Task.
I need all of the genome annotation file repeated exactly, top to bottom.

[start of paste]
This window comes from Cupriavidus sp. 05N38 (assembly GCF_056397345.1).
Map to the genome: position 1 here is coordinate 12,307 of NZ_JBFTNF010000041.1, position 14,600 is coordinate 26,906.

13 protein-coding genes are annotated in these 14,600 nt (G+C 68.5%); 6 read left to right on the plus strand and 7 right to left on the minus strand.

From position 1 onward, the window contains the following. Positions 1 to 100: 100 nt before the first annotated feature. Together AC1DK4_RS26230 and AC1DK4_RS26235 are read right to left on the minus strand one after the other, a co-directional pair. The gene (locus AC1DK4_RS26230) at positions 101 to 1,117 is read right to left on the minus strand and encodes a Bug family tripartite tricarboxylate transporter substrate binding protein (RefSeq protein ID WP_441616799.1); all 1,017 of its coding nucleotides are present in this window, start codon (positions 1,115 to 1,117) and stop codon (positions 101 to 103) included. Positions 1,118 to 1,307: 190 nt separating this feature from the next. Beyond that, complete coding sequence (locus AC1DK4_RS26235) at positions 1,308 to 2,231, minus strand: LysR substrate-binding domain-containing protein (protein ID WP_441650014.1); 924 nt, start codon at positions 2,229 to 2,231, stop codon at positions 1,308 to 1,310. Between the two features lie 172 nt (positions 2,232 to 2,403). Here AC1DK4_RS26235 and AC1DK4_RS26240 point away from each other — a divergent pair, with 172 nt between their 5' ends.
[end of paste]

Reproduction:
This window comes from Cupriavidus sp. 05N38 (assembly GCF_056397345.1).
Map to the genome: position 1 here is coordinate 12,307 of NZ_JBFTNF010000041.1, position 14,600 is coordinate 26,906.

13 protein-coding genes are annotated in these 14,600 nt (G+C 68.5%); 6 read left to right on the plus strand and 7 right to left on the minus strand.

From position 1 onward, the window contains the following. Positions 1 to 100: 100 nt before the first annotated feature. Together AC1DK4_RS26230 and AC1DK4_RS26235 are read right to left on the minus strand one after the other, a co-directional pair. The gene (locus AC1DK4_RS26230) at positions 101 to 1,117 is read right to left on the minus strand and encodes a Bug family tripartite tricarboxylate transporter substrate binding protein (RefSeq protein ID WP_441616799.1); all 1,017 of its coding nucleotides are present in this window, start codon (positions 1,115 to 1,117) and stop codon (positions 101 to 103) included. Positions 1,118 to 1,307: 190 nt separating this feature from the next. Beyond that, complete coding sequence (locus AC1DK4_RS26235) at positions 1,308 to 2,231, minus strand: LysR substrate-binding domain-containing protein (protein ID WP_441650014.1); 924 nt, start codon at positions 2,229 to 2,231, stop codon at positions 1,308 to 1,310. Between the two features lie 172 nt (positions 2,232 to 2,403). Here AC1DK4_RS26235 and AC1DK4_RS26240 point away from each other — a divergent pair, with 172 nt between their 5' ends.